By Representative Duncan Hunter
Any time the federal government presents a new statistic or report, the American people are right to assume they are receiving the most accurate and reliable information. More importantly, they expect the truth.
In the case of the American economy, multiple indicators are available to gauge condition and performance. While some indicators are more telling than others, each reveals a certain fundamental fact about the economy.
For instance, there's no escaping the fact that the U.S. is more than $15 trillion in debt. This provides no comfort, but the reality that debt levels are consuming more and more of the economy each year has prompted record-level spending cuts and continues to amplify calls for more aggressive budget reforms.
It's also a fact that the U.S. trade deficit with China stands at an alarming $295 billion. Not only does this demonstrate the sizeable imbalance of the U.S.-China trade relationship, it also signals that American manufacturing remains in a state of decline and that sustainable recovery hinges on restoring an industrial base that has ceded considerable ground to foreign competitors.
And there is no disputing that just weeks ago, when Japan lowered its corporate tax rate, the U.S. effective corporate tax rate of 39.2 percent became the highest among developed countries. The appropriate course of action is evident: reduce rates and create a tax system that makes it worthwhile for businesses to invest in the American economy.
Accumulated debt, lopsided trade deficits and a costly and inefficient tax code are nothing to celebrate. But the figures attached to each serve a valuable purpose. In effect, each is a call to action based on inarguable realities facing the economy.
Another leading indicator--the national unemployment rate--is not as direct or transparent.
Each month, the Bureau of Labor Statistics (BLS) calculates and reports data on unemployment. Unlike the national debt, the trade deficit or even existing tax rates, the monthly jobless figure that is routinely cited by the news media and often touted by politicians of both stripes significantly under-represents the true unemployment situation.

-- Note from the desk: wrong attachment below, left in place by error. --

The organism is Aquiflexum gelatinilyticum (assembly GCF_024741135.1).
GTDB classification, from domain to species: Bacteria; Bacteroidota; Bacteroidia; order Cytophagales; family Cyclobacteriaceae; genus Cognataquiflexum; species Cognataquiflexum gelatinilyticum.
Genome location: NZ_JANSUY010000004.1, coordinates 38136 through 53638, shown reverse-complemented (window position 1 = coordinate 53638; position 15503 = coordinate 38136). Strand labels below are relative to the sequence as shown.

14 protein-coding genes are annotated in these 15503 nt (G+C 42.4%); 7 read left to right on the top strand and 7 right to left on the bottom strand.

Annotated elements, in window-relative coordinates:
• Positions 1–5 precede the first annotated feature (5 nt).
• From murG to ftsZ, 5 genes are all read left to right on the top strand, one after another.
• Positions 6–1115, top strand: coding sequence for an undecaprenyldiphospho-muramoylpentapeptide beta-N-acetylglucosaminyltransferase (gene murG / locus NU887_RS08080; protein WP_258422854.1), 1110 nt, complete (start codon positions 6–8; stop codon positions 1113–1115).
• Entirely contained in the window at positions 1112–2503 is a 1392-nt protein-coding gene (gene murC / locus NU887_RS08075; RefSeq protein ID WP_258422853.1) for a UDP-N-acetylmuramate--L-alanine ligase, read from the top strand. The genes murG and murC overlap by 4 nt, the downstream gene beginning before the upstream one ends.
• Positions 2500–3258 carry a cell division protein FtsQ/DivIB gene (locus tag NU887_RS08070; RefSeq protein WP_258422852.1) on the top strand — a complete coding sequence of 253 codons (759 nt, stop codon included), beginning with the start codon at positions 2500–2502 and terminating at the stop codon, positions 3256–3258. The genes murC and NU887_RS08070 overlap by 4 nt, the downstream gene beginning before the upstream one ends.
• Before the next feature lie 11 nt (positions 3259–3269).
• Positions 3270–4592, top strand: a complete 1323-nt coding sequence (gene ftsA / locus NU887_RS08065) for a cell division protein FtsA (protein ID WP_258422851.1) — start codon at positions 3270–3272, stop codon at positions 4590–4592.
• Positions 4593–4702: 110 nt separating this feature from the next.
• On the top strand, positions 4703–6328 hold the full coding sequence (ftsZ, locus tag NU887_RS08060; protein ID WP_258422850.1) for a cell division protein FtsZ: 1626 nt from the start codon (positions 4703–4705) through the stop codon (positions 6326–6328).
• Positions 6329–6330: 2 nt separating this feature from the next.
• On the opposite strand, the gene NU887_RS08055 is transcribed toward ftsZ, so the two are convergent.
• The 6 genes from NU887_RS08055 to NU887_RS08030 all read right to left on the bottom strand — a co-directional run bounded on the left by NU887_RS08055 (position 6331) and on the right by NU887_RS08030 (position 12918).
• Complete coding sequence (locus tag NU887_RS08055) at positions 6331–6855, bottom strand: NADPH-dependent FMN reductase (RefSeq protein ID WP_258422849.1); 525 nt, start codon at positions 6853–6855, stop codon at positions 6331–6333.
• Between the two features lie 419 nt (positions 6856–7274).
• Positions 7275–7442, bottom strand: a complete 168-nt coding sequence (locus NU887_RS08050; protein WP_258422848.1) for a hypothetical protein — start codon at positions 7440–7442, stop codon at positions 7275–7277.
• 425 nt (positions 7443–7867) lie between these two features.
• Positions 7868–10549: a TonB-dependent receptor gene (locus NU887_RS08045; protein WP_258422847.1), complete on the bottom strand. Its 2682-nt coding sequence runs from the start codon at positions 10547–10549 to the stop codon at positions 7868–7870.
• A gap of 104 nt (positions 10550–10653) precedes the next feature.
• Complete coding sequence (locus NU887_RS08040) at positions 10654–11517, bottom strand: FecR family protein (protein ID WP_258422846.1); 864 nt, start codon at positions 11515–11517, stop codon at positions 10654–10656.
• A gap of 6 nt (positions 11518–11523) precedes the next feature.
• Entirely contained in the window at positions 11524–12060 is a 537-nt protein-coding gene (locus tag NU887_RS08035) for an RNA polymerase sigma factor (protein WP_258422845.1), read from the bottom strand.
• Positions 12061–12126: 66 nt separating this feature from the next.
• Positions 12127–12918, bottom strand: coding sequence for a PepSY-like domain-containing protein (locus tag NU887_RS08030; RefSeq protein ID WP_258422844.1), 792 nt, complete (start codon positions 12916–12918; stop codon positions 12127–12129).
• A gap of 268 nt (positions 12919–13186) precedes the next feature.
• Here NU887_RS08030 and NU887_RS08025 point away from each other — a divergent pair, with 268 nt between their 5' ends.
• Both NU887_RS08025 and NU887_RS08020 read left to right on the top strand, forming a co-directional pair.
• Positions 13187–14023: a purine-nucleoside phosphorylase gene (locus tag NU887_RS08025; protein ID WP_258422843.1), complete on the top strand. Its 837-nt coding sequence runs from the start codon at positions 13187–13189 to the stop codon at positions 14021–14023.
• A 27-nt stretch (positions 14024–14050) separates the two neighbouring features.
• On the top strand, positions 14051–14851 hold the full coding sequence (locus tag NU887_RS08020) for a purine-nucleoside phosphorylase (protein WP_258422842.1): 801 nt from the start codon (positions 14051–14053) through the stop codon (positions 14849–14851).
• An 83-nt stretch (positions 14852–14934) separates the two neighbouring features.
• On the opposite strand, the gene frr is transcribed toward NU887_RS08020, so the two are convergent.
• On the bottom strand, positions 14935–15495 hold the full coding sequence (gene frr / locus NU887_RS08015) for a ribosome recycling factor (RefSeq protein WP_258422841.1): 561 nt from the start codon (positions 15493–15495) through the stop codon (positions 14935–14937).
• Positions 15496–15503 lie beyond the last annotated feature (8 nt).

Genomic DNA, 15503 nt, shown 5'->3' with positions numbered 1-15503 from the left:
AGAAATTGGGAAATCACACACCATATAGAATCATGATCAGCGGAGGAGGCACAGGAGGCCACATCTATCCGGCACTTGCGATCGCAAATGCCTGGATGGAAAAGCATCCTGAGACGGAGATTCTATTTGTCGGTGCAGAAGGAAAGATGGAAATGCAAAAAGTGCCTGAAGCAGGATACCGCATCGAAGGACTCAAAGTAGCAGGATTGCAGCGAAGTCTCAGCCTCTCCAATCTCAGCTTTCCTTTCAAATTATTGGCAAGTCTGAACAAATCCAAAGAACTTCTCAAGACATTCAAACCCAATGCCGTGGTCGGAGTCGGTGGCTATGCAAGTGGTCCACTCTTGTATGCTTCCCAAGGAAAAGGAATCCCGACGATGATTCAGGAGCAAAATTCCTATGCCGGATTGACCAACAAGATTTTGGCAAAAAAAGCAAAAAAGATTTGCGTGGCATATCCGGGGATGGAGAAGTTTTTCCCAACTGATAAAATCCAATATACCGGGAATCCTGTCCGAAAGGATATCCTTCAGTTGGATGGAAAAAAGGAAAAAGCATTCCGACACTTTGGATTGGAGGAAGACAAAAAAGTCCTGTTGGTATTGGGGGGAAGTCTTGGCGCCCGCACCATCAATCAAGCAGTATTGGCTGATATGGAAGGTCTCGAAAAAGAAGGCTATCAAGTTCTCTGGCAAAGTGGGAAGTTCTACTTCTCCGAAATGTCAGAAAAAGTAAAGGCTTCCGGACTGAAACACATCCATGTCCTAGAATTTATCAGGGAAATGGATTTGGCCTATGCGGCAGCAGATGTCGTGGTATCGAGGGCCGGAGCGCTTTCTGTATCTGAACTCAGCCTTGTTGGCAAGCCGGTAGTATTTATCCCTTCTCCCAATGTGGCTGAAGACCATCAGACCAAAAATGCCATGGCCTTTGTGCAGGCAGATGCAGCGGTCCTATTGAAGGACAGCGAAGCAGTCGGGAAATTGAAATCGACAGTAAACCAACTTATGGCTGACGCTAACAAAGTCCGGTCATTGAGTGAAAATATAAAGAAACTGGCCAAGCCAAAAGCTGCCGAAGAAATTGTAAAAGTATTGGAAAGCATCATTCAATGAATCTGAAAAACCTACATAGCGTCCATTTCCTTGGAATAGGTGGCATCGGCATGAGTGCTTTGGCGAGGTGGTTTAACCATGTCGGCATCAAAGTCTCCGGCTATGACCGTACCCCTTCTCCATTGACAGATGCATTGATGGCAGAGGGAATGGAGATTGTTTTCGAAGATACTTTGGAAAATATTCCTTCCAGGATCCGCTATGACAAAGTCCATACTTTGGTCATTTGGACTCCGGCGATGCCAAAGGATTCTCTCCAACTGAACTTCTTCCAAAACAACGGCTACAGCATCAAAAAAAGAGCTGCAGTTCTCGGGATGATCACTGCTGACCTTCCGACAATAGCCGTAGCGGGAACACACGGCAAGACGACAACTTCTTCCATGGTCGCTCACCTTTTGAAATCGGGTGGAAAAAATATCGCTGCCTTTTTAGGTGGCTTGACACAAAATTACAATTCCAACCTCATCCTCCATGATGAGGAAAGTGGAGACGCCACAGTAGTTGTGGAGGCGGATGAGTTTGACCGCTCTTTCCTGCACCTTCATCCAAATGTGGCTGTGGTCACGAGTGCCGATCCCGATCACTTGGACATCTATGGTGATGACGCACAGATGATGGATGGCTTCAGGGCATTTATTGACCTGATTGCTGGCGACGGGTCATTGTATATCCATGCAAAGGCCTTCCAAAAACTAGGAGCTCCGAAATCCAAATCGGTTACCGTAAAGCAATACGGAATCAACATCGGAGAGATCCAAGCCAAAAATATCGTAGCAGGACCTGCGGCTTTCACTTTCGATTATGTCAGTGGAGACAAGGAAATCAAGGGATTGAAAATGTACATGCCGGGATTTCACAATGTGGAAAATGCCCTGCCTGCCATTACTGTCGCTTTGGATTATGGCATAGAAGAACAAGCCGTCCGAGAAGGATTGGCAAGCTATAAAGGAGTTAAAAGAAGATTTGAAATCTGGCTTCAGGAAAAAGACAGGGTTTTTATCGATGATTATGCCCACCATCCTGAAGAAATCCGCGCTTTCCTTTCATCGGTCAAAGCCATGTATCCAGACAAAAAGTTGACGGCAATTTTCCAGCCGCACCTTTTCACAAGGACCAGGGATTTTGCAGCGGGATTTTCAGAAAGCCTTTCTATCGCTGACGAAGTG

In its monthly report, BLS calculates a total of six unemployment figures, U-1 to U-6, but only the U-3 rate, now at 8.2 percent, is reported as the "official" rate. Who is not included in the U-3 rate? Americans who are considered too discouraged and who have given up looking for work. Factor in these individuals, and the U-3 rate of 8.2 percent for the month of March increases to 9.6 percent. That's quite a difference. Some estimates suggest as many as 2.6 million unemployed Americans are overlooked by the U-3 statistic.
Federal law only requires that BLS complete a monthly unemployment report. Within that context, there are no specific requirements for BLS to follow. Indeed, the official U-3 rate does a decent job of capturing the number of Americans it specifically aims to count. The problem is that it is not the best indicator of the national unemployment rate and in turn misleads taxpayers, policy makers and others on the real condition of the American economy. And in order to effectively address an issue of such importance, it's necessary to know the full extent of the problem.
To add clarity to this process, I recently introduced H.R. 4128, the Real Unemployment Calculation Act, in the U.S. House of Representatives. This one-page bill states that for purposes of the federal government, the official unemployment rate that is reported each month must take into account people who have given up looking for work--as currently represented by the U-5 statistic.
No matter who is in the White House or what political party controls Congress, the American people deserve the truth. The unemployment figure might be only one of several economic indicators, but its importance cannot be overstated.
With this and other information used to guide policy and inform Americans of the challenges ahead, the most accurate and reliable data should be expected and always delivered.